Ask the Health Coach: How Do You Read a Food Label?

Health coach Maura Manzo offer six easy-to-remember tips for making sense of food labels and ingredient lists.

Dear Maura,
A simple question for you today: How do you parse out food labels and identify weird ingredients when shopping? Please share your insights.

~ A Concerned Consumer


Hey there CC,

Funny you ask this question because my family and I had a nice roundtable about this on Sunday night after watching the 60 Minutes special “Is Sugar Toxic?” The sad fact is that a lot of consumers, just like yourself, don’t know how to read a food label. The FDA, USDA and FTC like it that way (my opinion, of course) because if most of us knew exactly what we were eating, we’d probably choose otherwise.

The good news is that with a little education, everyone can make smarter choices. So, here’s my contribution:

1. What’s on the front of the label means diddly-squat. There are very loose regulations about the claims made on the front of packaging. Unfortunately, things like “heart-healthy,” “all-natural” and “whole grain” often mean very little and boil down to catchy marketing. So turn the label over and read the ingredients list.

2. Once reading the ingredients list, know this: ingredients are listed by which are present the most to least.

3. As far as identifying questionable food labels, it’s a pretty general consensus that if you can’t pronounce a word listed or don’t know what it is, you shouldn’t eat it. (Example: The disodium phosphate found in Doritos is also used in various industrial cleaning products and as a water softening agent. Tasty!)

4. Things can get really tricky when it comes to sugar. But here’s the most important thing to know: Any ingredient ending with “-ose” (fructose, sucrose, lactose) means that sugar has been ADDED to the product. Yes, added.

5. There are usually two ingredients I avoid at any cost: partially hydrogenated oil (trans fat) and high fructose corn syrup (HFCS). Both are toxic. Please know that even if a food label says there is zero grams of trans fat in the product, if it is in the ingredients list, then it’s a lie. Fact: For a label to claim a food has zero trans fat grams, it simply needs to have half a gram or less. So if you’re having a few servings of this and that throughout the course of your day, you’re eating way more trans fats than you think.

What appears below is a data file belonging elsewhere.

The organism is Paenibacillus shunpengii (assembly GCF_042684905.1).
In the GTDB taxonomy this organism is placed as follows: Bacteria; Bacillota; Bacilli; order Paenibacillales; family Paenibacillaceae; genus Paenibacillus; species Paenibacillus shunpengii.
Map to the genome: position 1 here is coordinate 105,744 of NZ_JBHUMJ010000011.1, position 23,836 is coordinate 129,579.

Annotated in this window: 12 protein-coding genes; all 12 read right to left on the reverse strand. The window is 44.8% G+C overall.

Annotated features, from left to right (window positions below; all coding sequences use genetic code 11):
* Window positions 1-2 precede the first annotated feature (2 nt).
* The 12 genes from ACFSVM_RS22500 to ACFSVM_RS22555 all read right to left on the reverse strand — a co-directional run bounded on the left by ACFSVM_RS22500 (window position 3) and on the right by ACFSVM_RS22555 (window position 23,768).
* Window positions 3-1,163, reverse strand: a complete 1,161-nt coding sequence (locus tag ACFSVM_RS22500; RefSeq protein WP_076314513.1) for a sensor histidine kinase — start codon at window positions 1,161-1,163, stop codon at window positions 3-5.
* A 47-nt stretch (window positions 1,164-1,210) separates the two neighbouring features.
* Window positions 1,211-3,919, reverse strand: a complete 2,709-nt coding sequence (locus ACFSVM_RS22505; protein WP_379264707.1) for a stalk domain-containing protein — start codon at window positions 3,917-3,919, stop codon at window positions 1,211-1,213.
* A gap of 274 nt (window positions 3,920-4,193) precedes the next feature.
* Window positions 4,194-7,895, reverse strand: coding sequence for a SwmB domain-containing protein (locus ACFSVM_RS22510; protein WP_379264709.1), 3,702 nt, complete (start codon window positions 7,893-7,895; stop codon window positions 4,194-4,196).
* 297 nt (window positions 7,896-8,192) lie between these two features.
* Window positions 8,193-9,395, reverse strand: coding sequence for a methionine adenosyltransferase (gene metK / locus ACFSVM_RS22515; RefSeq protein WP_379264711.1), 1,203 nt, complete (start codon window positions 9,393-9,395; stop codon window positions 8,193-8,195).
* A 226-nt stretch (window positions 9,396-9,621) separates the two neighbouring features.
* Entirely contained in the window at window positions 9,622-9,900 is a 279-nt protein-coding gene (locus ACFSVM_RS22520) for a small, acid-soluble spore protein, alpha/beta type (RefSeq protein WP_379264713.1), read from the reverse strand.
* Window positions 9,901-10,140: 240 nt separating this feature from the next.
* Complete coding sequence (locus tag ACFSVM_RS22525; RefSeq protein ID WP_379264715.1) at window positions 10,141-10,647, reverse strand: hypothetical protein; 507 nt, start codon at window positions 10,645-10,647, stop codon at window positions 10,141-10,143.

6. My last recommendation is pretty simple: the less ingredients, the better.

I know that it can be challenging in today’s busy world, but try to find foods that are as close to their natural state as possible. The best choices are those that don’t have a food label: fresh fruits and veggies. Or, of course, foods that you are cooking yourself with basic, all natural ingredients. Then you don’t have to worry about weird ingredients you don’t recognize and, you know, whether or not you’re feeding the kids cleaning products at snack time.

Happy hunting,

Have a question for Maura? Email us, and your question could be answered in a future column! Find more of Maura’s advice here.


Maura Manzo is a yoga teacher and health coach specializing in integrating diet, health and wellness. She supports others in becoming their best possible selves. Maura is available for private instruction and coaching, as well as on-site corporate classes and speaking engagements. She is co-creator of the Beyond Asana 200-Hour Yoga Teacher Training and the Art of Letting Go: Maya Tulum Mexican Yoga Vacation. Learn more about her teaching schedule, coaching practice and yoga trainings at